Scotland business

Atlantis Resources boosts tidal power portfolio

Tidal turbine Image copyright ScottishPower Renewables

Atlantis Resources has boosted its tidal energy portfolio by acquiring two projects from ScottishPower Renewables (SPR) in an all-share deal.

The deal includes a 100MW development at the Ness of Duncansby in the Pentland Firth and a 10MW project at the Sound of Islay in western Scotland.

The projects were acquired by Atlantis's development vehicle, Tidal Power Scotland Limited (TPSL).

In exchange, SPR has gained a 6% shareholding in TPSL.

The project assets include lease agreements with The Crown Estate for both sites, while the Sound of Islay development also has a grid connection offer and construction consents from Scottish ministers.

Atlantis said the two projects would sit alongside its flagship 398MW MeyGen tidal energy scheme in the Inner Sound of the Pentland Firth, which separates the north Caithness coast and Orkney.

The firm eventually plans to have up to 269 turbines installed on the seabed there.

'Leading the world'

Earlier this year, Atlantis bought Marine Current Turbines from Siemens AG, providing it with lease agreements for two further Scottish tidal sites - at the Mull of Galloway in south-west Scotland and Brough Ness, to the north of the MeyGen and Ness of Duncansby sites.

Atlantis is in the process of adding these two projects, with a combined capacity of 130MW, to the TPSL portfolio.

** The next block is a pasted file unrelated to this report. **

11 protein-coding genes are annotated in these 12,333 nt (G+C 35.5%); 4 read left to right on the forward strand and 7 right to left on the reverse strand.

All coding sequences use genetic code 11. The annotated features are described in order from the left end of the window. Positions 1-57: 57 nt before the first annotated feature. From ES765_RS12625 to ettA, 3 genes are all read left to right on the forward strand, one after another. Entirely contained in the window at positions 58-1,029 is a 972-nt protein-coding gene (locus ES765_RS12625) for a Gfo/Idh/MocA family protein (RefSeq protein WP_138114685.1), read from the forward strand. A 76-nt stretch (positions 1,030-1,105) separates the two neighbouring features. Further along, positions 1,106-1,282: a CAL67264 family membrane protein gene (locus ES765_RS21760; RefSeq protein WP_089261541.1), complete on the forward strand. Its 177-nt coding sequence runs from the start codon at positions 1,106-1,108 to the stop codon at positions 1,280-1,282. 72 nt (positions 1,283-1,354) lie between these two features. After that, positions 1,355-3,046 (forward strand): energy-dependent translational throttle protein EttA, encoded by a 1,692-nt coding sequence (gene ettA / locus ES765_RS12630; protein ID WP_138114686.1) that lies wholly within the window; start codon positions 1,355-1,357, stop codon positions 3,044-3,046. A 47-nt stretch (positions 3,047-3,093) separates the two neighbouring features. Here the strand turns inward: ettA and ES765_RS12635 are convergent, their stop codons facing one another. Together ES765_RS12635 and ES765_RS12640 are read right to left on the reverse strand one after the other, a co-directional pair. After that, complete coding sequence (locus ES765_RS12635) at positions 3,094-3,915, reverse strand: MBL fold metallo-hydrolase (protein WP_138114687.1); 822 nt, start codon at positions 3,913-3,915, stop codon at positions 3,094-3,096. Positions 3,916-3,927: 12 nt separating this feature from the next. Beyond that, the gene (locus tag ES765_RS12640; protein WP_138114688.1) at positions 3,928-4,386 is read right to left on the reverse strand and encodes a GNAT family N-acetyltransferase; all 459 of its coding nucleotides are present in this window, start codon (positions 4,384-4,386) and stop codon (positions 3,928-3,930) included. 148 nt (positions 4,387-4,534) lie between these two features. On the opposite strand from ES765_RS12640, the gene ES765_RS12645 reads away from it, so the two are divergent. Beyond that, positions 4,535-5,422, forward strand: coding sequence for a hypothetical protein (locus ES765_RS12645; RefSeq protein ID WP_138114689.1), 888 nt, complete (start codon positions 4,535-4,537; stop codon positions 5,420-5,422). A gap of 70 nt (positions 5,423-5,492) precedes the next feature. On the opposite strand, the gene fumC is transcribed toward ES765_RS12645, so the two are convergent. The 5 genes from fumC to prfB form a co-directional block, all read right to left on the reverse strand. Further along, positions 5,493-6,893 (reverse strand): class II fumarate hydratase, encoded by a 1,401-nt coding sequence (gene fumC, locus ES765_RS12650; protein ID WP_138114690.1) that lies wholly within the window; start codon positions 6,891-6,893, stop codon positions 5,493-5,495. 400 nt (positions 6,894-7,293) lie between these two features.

By 2022, the company aims to have at least 640MW of installed capacity in the UK through developing its existing portfolio.

Atlantis chief executive Tim Cornelius said: "The UK is now synonymous with tidal power in the same way tech is with Silicon Valley.

"Thanks to the dedicated support provided by the Department for Energy and Climate Change and the Scottish government, the UK tidal sector is leading the world.

"In a transformational 12 months, we have increased our UK projects portfolio by almost 80% in terms of potential capacity, through the acquisition of Marine Current Turbines from Siemens, and this transaction with SPR."

ScottishPower Renewables chief executive Keith Anderson said: "The MeyGen project has moved the tidal power sector forward in Scotland and Atlantis is now the world's leading developer.

"This agreement will drive momentum in the sector."

In a separate development, Orkney-based Scotrenewables Tidal Power Ltd announced it had secured a further £5.7m from investors to allow it to demonstrate the world's largest tidal turbine.

The company is close to completing the construction of its SR2000 (2MW) system in the Harland and Wolff shipyard in Belfast.

Image copyright Scotrenewables Tidal Power
Image caption The new SR200 is nearing completion in Belfast

The machine is due to be launched early next year before being towed to the European Marine Energy Centre in Orkney to commence grid-connected testing.

The latest funding was provided by existing shareholders - including ABB, Total New Energies, Bonheur ASA and Ganger Rolf ASA - as well as new stakeholders DP Energy, Harland and Wolff and Scotmarine.

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